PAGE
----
When 3-year-old girls become 'collateral damage'

Nobody is safe as innocence falls victim to Philippine's deadly war on illegal drugs
When 3-year-old girls become 'collateral damage'

Friends and relatives of Myca, the three-year Filipino old girl shot dead during a police anti-narcotics operation, attend her funeral on the outskirts of Manila on July 9. (Photo by Jire Carreon)

It was just past six o'clock in the morning when the armed men came. They had their faces covered, but those inside the house knew the intruders were policemen.

The masked men shattered windows and kicked the doors open while shouting for "Kato" (not his real name) to surrender.

"Kato" was a "drug suspect," one of those included on a list prepared by community leaders of alleged drug users and dealers in the area. He was still asleep with his family when the policemen came.

In a police report filed later, "Kato" reportedly tried to escape via the roof with his 3-year-old daughter, Myca, as a "human shield."

Myca's mother, however, said it was "impossible" for "Kato" to use his child to try to ward off the policemen.

"He loved his daughter very much. He would never do that," she said.

The woman said it was only when "Kato" saw that his daughter was shot that he came back and shot it out with the police.

A hearse carrying the body of 3-year-old Myca, heads to a cemetery for her funeral in Manila on July 9. (Photo by Jire Carreon)

 

A week after the crying

It was a gloomy Tuesday afternoon a week after the young Myca was laid to rest. The day came with ineffable emptiness.

Children surrounded a blue jeep parked outside the family home, giddily checking on a bike, dolls, and plastic cabinets inside.

The verve shifted on to remembering as boxes were brought down from the house.

The children started arguing about which box their beloved Myca used to insert her tiny 3-year-old self in.

Less than two weeks after the Myca's death, much has already changed in the lives of people who were close to the slain girl.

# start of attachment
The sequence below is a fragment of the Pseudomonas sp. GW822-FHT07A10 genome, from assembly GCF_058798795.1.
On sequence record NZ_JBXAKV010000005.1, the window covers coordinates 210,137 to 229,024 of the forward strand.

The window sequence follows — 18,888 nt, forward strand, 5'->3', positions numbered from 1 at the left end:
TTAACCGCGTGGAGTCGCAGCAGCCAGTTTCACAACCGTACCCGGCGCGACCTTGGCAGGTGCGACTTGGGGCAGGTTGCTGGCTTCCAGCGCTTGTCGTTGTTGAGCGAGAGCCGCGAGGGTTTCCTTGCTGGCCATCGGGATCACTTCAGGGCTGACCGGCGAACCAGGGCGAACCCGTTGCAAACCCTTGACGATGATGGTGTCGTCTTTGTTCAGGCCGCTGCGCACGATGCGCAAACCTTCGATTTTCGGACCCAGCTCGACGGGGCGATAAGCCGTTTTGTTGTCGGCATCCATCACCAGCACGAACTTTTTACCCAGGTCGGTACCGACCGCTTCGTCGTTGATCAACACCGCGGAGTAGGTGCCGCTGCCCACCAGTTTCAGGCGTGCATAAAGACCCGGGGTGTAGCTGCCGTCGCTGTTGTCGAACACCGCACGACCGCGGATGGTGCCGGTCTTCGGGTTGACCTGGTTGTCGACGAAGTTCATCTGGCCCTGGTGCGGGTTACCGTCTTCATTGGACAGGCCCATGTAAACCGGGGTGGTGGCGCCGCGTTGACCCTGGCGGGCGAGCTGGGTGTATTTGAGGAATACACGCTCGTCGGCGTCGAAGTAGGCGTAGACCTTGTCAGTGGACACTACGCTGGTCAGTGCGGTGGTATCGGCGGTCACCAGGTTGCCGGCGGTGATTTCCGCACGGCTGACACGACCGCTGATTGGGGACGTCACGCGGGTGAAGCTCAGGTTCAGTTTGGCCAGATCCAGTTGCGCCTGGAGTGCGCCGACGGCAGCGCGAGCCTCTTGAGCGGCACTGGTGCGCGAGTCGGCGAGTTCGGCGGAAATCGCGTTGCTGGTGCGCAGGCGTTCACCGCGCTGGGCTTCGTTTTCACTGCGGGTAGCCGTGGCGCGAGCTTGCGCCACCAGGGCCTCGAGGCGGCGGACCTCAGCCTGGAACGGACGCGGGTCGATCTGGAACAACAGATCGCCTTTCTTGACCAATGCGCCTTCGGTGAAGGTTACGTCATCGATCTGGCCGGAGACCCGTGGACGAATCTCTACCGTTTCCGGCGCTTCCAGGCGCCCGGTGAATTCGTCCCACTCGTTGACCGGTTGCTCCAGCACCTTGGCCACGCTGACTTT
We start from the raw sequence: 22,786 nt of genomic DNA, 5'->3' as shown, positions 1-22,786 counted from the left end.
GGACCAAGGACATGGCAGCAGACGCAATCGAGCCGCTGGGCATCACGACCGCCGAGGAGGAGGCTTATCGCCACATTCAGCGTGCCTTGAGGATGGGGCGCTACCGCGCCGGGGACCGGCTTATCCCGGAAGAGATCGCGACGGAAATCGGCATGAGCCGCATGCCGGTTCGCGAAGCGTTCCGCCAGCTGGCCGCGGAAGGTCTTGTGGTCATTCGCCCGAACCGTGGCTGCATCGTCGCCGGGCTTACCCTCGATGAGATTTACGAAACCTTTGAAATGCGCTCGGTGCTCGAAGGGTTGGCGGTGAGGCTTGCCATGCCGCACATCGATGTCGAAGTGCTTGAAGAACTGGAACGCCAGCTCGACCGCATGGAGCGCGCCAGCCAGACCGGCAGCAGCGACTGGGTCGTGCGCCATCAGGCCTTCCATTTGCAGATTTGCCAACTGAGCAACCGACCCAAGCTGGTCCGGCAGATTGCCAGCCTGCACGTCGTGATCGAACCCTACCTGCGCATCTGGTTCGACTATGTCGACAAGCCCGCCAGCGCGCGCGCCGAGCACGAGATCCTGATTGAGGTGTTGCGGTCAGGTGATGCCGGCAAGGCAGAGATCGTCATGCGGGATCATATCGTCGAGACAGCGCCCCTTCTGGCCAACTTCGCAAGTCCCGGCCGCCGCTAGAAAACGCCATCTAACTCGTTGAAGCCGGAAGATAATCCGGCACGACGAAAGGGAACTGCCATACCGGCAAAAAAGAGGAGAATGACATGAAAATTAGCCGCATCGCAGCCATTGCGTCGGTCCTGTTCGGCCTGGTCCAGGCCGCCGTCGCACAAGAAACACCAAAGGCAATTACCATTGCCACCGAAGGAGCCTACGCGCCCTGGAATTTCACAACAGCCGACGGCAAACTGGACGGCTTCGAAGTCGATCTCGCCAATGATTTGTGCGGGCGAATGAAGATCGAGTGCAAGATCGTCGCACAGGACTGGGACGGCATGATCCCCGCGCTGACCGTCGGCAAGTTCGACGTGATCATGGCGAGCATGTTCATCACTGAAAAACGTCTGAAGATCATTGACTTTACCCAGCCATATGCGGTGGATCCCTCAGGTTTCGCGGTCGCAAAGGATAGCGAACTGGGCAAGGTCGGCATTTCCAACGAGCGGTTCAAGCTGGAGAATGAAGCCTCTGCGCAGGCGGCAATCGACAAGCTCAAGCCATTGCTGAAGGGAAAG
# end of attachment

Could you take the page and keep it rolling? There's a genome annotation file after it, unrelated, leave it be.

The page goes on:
Her mother, Liza, for one, had a different hair color as her blond hair was already "overexposed" because of media interviews.

The family had also changed address, and some routines, but not the narrative they tell about the day the young girl died.

Death gave a warning before its arrival through the sound of shattered windows.

It was early on June 29, Liza recalled, when the sound of breaking glass woke her. She went down to check, thinking it might be some early visitors.

"What’s that? Who’s in there?" she shouted.

The crashing continued. Liza went up to the bedroom, scared. She woke her husband and asked him to check on what was happening downstairs.

"Ma, this seems like a raid," said "Kato," a former officer in the police's Criminal Investigation and Detection group.

Liza peeked through the glass window and saw a man with a gun.

The stranger was wearing a cap, a black jacket over a white shirt, a mask on his face. Only a pair of black eyes was visible, a pair of eyes Liza said she would never forget.

Her husband opened the bedroom window and went out.

"He was supposed to escape," said Liza, adding the "Kato" did not want his family to get involved in what would happen. "But the child followed him. They were scared," she recalled.

The door was forced open. The armed men entered the room. The next thing Liza saw was a gun pointed at her.

"A child followed him. My husband has a child with him," she told the armed men as a warning.

They went after "Kato" through the door to the roof. Liza fled outside the house. She heard a gunshot.

"F*#k you, you shot my child!" Liza heard her husband yell. Then more gunshots.

Myca fell from the roof with her lifeless father who was later found to have been shot four times — one to the stomach, one to an arm, and two to his head.